5. From about the 6th grade I knew that I wanted to be an archaeologist, and planned not to have kids, but I ended up having my first right out of high school, so I gave up that dream. I am now 30 and going to college and strongly considering archaeology as a major. This really inspired me, thank you! Now to finish before I’m too old to be in the field all day!

  6. You go Dr. Morgan and colleagues, what could be more exciting for your kids than to see and participate in this kind of field work!

  7. Currently I am writing my master’s thesis, I’m 6 months pregnant with my 2nd, and last week I took my toddler out to my university’s field school to show him around the site (see video link below). While pregnant with my first, I went on survey, and 6 weeks after his birth I was back to digging.

    I feel blessed that my committee chair is super understanding of my desire to be both a mom and an archaeologist. And I think that once I’m done having kids, I’ll try for a PhD. I also feel pretty lucky that I have a supportive and loving husband, who also likes to come out to site with me.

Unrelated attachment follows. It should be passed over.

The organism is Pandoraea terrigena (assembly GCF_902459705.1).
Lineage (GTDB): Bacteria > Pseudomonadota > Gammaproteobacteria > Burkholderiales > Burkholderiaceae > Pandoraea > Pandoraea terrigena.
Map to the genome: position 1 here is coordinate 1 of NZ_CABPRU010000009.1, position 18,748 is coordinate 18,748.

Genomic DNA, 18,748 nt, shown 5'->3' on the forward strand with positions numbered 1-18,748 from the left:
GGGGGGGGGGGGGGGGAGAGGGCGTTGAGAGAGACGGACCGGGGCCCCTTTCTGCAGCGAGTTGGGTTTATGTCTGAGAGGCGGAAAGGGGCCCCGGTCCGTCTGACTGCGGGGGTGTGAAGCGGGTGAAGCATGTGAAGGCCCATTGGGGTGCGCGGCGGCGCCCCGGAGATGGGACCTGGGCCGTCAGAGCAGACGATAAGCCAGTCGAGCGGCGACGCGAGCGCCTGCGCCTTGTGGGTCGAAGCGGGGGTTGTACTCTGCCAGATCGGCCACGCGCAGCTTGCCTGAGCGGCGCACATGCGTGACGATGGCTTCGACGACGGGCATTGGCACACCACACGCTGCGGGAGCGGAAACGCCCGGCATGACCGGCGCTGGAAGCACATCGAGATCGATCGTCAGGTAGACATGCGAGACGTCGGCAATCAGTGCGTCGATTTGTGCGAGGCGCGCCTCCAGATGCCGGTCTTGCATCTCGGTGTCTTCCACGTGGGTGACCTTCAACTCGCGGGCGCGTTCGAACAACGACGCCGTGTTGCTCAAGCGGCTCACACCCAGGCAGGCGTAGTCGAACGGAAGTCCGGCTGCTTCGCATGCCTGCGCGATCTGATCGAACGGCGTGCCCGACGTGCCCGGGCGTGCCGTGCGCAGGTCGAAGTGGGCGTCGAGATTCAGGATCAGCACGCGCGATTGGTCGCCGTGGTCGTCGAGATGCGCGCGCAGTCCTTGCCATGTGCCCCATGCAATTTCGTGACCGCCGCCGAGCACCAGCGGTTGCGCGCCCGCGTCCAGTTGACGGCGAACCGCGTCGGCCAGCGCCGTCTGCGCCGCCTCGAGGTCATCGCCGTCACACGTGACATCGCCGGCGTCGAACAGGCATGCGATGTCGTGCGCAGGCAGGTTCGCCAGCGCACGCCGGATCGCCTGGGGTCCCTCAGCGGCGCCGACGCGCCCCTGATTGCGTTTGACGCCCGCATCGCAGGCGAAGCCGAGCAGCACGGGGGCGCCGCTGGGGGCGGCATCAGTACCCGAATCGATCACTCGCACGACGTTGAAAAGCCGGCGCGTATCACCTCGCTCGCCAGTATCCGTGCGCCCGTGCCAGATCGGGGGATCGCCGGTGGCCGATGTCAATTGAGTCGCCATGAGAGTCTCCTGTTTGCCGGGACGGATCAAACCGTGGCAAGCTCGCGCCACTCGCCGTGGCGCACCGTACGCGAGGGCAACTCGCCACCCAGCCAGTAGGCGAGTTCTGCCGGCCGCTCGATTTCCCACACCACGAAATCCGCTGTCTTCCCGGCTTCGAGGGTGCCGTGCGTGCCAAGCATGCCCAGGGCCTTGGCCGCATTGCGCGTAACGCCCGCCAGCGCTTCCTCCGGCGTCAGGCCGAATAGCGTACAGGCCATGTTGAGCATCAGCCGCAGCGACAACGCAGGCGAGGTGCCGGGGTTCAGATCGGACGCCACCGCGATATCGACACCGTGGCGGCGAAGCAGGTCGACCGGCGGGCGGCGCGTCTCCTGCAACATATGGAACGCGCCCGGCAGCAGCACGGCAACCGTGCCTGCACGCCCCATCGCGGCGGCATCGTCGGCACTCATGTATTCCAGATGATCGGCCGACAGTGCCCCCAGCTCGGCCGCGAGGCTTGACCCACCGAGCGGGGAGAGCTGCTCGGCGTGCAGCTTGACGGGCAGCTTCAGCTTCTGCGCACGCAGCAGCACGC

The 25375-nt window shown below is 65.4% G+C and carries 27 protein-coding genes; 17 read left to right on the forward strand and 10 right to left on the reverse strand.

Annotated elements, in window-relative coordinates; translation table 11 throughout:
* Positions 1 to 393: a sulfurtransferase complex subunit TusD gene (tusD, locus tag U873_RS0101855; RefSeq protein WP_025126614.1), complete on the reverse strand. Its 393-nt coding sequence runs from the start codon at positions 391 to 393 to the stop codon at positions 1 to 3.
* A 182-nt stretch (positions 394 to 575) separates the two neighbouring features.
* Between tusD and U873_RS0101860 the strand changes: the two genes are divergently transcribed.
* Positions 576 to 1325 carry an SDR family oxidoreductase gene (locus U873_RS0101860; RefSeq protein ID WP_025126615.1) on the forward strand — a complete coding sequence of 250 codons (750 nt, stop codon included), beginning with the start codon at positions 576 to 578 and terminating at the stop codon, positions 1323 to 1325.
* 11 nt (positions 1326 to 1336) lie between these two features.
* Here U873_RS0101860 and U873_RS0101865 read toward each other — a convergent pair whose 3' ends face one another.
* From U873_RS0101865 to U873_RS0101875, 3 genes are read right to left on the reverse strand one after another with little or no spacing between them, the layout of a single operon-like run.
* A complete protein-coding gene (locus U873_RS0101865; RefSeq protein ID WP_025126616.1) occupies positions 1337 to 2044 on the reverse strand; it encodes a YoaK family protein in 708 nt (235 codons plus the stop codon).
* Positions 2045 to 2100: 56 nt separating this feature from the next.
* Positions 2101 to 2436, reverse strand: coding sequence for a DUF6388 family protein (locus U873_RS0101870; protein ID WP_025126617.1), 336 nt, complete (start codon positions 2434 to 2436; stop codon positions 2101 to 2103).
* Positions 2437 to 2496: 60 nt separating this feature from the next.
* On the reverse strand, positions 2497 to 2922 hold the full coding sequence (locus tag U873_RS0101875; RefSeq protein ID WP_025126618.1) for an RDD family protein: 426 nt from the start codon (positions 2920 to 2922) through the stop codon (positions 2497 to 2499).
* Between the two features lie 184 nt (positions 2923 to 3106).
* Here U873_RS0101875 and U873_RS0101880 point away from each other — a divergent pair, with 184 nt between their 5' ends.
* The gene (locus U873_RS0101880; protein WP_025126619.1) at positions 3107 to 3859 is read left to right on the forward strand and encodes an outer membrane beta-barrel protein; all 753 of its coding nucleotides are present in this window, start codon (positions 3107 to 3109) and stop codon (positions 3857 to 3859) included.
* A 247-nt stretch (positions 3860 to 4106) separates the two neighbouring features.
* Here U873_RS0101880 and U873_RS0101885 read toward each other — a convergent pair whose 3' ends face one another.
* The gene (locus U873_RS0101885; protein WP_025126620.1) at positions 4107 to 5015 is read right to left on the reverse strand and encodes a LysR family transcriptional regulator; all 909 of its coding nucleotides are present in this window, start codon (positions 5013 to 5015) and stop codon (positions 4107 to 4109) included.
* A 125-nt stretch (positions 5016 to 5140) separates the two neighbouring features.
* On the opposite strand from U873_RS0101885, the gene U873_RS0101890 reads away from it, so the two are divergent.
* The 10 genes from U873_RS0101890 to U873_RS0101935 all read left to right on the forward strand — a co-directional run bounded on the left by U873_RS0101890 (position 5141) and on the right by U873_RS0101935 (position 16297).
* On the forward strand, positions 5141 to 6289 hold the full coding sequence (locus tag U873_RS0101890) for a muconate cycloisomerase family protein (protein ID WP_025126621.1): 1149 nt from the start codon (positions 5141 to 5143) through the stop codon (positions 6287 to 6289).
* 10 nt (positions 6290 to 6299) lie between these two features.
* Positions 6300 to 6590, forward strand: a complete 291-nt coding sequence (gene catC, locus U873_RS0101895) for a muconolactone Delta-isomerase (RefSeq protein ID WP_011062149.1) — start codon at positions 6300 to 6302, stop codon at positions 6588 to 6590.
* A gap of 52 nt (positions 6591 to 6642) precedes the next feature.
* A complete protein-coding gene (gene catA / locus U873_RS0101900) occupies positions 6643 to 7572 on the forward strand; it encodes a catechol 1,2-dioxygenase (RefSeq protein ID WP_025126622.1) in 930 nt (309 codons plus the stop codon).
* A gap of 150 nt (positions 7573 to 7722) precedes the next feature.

8. I’m a starting archaeologist…and I like that I found this because that has been my major concern. I have a 7 year old son and love the idea of family but I also love archaeology. I want to continue with my career and I want to maybe have more kids…:D

  9. And, from the old days, here’s this,with Marina at Opovo. Lots of stories I could tell about those who were sympathetic to parents in the field and those who weren’t. And then there is back home in academia…/Misc/Pix/Slides/Opovo/op442.jpg /Misc/Pix/Slides/Opovo/op117.jpg

    1. Okay, pix didn’t work and I can’t figure out how to get them in. Too bad; she was really cute!